Newbie, trying to transfer videos...

Hi all,

Please forgive my newbie questions. I am using Screenflow 5.0.2 to record some tutorials and am having trouble finding how I save those recordings to disks so they can be viewed on televisions, using DVD players. I have a few clients who don't have computers.
I also recorded a dog show, using my Sony camcorder, and am wondering if I can use Screenflow to transfer that video to DVDs to be viewed either on computers or televisions? I have the recording edited, but don't know how to get it transferred.
I am using Mac Mavericks, one monitor (for the computer tutorials), and my poor, confused brain!
Unfortunately, when I was using Screenflow in college, we had issues transferring then, too, and I don't recall how we fixed those issues. 
I hope somebody can help me! My clients are waiting.

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  • ScreenFlow doesn't encode to DVD-Video Disc directly. You would need to export and then use Apple's iDVD if you have it (it's discontinued but you might still have it if you're on Mavericks).

    Do your clients have Smartphones or Tablets?
    You can encode a file they can view on that.

    You should update to 5.0.7 as there were some issues that were fixed after 5.0.2.
    On This Page click on Previous Versions on the top and select 5.0.7

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  • Ah! I think I had forgotten that from when we had issues in college. Thank you! I'll have to see if I can install iDVD from Mountain Lion disk. Otherwise, what would you recommend for doing it? I need something easy to understand!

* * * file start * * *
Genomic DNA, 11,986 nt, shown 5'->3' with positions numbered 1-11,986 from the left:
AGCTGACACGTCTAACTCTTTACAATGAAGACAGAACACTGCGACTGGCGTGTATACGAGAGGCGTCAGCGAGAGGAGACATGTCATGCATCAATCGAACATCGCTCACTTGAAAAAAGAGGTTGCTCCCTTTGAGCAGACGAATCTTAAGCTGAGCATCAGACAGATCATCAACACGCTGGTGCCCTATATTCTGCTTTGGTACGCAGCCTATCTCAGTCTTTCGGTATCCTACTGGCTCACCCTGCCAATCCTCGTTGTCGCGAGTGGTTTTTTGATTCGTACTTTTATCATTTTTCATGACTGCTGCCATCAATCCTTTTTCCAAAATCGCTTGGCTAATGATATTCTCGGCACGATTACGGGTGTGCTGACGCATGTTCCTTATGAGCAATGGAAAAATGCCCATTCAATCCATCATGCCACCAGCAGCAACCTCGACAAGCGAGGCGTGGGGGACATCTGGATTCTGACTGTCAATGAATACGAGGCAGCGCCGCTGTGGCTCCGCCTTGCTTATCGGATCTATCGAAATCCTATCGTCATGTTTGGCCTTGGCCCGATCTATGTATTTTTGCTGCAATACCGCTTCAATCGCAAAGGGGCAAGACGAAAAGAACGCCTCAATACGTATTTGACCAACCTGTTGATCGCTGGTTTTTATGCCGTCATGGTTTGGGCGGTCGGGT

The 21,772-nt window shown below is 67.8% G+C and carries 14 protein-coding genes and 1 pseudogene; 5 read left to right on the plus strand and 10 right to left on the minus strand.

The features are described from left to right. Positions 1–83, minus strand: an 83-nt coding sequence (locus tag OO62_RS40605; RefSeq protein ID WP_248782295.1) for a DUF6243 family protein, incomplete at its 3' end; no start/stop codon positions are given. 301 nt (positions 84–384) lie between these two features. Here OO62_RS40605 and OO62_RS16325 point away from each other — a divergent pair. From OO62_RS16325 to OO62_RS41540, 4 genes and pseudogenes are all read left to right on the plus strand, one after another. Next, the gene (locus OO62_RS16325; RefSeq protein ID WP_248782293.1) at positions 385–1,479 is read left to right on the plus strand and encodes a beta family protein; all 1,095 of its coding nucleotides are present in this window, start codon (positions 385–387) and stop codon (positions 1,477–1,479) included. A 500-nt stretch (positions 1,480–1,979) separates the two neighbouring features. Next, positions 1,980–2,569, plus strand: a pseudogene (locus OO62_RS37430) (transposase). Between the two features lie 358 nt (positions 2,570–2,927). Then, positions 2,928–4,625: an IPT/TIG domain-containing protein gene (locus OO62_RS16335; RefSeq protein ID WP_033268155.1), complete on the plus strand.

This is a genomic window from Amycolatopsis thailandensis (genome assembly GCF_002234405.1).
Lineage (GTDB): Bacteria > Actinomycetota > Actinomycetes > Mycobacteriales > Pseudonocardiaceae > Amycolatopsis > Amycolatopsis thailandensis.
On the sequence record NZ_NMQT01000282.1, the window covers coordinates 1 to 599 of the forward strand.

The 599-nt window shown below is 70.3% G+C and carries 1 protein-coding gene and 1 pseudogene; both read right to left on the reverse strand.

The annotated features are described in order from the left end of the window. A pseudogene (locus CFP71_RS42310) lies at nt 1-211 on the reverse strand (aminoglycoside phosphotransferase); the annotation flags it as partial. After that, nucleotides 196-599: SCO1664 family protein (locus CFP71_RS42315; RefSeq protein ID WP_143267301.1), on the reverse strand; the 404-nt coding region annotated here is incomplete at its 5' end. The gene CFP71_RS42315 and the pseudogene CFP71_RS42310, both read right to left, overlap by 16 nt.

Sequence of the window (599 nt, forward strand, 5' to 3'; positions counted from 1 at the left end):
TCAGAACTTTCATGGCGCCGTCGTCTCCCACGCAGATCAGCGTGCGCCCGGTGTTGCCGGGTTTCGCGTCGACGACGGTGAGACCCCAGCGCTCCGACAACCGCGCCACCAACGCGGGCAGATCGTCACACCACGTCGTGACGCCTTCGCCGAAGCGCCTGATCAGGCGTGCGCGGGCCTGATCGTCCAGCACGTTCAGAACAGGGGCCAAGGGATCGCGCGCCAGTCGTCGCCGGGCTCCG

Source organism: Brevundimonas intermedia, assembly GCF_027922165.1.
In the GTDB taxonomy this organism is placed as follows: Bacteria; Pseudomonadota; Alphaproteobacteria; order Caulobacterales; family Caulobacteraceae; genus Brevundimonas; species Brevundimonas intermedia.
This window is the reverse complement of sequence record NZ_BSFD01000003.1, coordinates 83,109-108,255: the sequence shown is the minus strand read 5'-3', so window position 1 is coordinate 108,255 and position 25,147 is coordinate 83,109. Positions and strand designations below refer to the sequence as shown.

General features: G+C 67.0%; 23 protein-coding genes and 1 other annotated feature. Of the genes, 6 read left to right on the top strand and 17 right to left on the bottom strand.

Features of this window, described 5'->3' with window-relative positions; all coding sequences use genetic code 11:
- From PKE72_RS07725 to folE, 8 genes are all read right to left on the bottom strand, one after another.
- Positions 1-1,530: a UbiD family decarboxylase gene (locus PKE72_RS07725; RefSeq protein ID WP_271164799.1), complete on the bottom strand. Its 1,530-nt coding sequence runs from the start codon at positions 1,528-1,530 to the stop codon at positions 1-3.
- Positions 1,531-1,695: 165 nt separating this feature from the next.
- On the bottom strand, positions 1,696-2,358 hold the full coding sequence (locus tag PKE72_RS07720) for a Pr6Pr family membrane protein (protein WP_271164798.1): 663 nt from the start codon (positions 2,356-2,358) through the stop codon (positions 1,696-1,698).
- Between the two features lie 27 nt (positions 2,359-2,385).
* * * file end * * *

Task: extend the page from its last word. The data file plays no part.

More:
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  • Candee Schamber Roxio Toast would be easy to use to encode for DVD Video.

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  • CraigS Thanks! I'll look into that. I really appreciate your quick and easy replies!

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  • Candee Schamber You're welcome of course.

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  • CraigS 
    Thanks for recommending Roxio Toast. Turns out that my husband had an older, unopened(!!!) version of it, and it worked to burn to DVD. I still can't view them through my DVD player, though, to watch on the TV. Not sure what format I need for that.

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  • Candee Schamber You have to make sure you're making a DVD Video disc and not a data disc. And there's always potential compatibility issues even with that. Some discs may play in some players but not others. There's DVD+r discs and DVD-r. There's the issue with write speeds (slower tends to be more compatible). Some players don't like some brands of DVDs. This is one reason why, outside of commercial replication, DVDs are in decline. It's much easier to use file players which play the files directing from a drive or from an online or user library source (Roku, AppleTV, etc).

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